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Unaffordable urban rentals leading to jhuggi jhopris, congestion, 'informal' housing

By Our Representative

A senior Housing and Urban Development Corporation (HUDCO) official has estimated that nearly 70% of the real estate workers have been affected following crisis that has struck the construction industries as a result of the coronavirus pandemic.
Speaking at a webinar organized by the Impact and Policy Research Institute (IMPRI), New Delhi, Dr Akshay K Sen said, the worst hit are the migrant labourers who lived in rented accommodation because of lack of any economic activity. They had no income to pay for food and rent, which led to vast reverse migration.
Dr. Arjun Kumar, director, IMPRI, told the webinar, whose theme centred round rented housing in the glocalised real estate market, pandemic has brought into focus issues related with rental housing, non-ownership housing, housing continuum, housing deprivation and affordability in the context of housing rights.
While the focus for new housing should be on human health, social distancing and sanitization, he said, it is important to learn from international examples where rental housing is being subsidized through viability gap fund and subsidy vouchers. Rental housing needs to be made affordable, and for an institutionalize approach is required.
Piyush Tiwari, professor of property, Melbourne School of Design, University of Melbourne, Australia, said, the issue should be understood against the backdrop of the fact that India was experiencing reluctant urbanization. The country has about 30% of the population living in urban areas, which is low as compared to the other developed countries.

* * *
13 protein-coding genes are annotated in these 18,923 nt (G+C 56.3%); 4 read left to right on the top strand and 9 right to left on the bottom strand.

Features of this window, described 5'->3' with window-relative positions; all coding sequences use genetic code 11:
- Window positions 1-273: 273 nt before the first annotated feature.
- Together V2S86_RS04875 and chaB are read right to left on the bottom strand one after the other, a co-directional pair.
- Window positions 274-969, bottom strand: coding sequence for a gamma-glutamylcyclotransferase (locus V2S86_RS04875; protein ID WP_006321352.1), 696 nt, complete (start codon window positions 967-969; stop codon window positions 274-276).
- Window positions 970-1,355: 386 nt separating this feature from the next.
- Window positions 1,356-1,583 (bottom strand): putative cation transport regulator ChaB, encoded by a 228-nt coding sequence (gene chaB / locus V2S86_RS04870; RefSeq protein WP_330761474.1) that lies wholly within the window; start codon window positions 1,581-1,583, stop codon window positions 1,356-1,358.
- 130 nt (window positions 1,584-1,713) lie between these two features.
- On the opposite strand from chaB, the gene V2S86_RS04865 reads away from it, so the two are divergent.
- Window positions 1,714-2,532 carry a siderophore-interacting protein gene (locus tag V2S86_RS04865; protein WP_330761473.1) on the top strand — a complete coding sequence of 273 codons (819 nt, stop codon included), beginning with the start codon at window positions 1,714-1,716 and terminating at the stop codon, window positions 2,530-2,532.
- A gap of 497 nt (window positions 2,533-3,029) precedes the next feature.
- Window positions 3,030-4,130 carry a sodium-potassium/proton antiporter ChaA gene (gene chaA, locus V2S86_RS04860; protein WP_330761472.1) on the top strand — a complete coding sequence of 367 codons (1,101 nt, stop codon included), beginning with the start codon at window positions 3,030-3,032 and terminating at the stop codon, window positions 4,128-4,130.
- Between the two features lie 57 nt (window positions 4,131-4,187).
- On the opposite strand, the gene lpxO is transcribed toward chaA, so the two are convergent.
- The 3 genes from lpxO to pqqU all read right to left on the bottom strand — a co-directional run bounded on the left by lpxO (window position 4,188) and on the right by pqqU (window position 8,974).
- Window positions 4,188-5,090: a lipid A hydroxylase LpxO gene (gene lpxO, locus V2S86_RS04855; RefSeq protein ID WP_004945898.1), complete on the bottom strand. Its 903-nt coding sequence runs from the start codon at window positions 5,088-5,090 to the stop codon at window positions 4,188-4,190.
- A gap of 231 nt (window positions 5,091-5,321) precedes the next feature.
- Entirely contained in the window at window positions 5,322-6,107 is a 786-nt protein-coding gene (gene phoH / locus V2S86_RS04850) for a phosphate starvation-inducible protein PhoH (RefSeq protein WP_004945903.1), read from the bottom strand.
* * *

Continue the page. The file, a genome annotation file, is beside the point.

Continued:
Prof Tiwari said, while deteriorating agriculture has led to migration to urban areas, inefficient land market has resulted in high land prices, which translate into increased housing prices. This has led to unaffordable houses, leading to congestion and informal housing.
Prof Tiwari said, quoting a study by Knight Frank in 10 major cities of India, more than 5 million houses are lying vacant because they are unaffordable to a large chunk of the population. Calculations show, below poverty line (BPL) households, on an average, would need to shell out 174% of their income if they were to rent these houses, while economically weaker sections would need to shell out 93% of their income.
A bigger challenge in India with regard to rental housing market, he said, was that most of the rental housing is being provided by individual landlords, which is a very informal market. Of these, registered rental agreements are very few. Mumbai has just about 200,000 registered agreements in a city of about 30 million houses. 
Sameer Unhale, urban practitioner, Maharashtra, pointing towards the dilemma with regard to jhuggi jhopdis as illegal housing, said that most it is on government land. Claiming that 90% of this housing was illegal, he said, leniency towards accessing government land and issues of ownership, if resolved, alone could implement housing policies.
Others who participated in the webinar included Dr Soumyadip Chattopadhyay, associate professor, Visva Bharati University; Darshini Mahadevia, professor Ahmedabad University, Ahmedabad; Mukta Naik, Fellow, Centre for Policy Research, New Delhi; Dhaval Monani, CEO, First Home Realty Solutions, Rajkot; and Pavan Dixit, Co-founder, Property360degree, Bengaluru.

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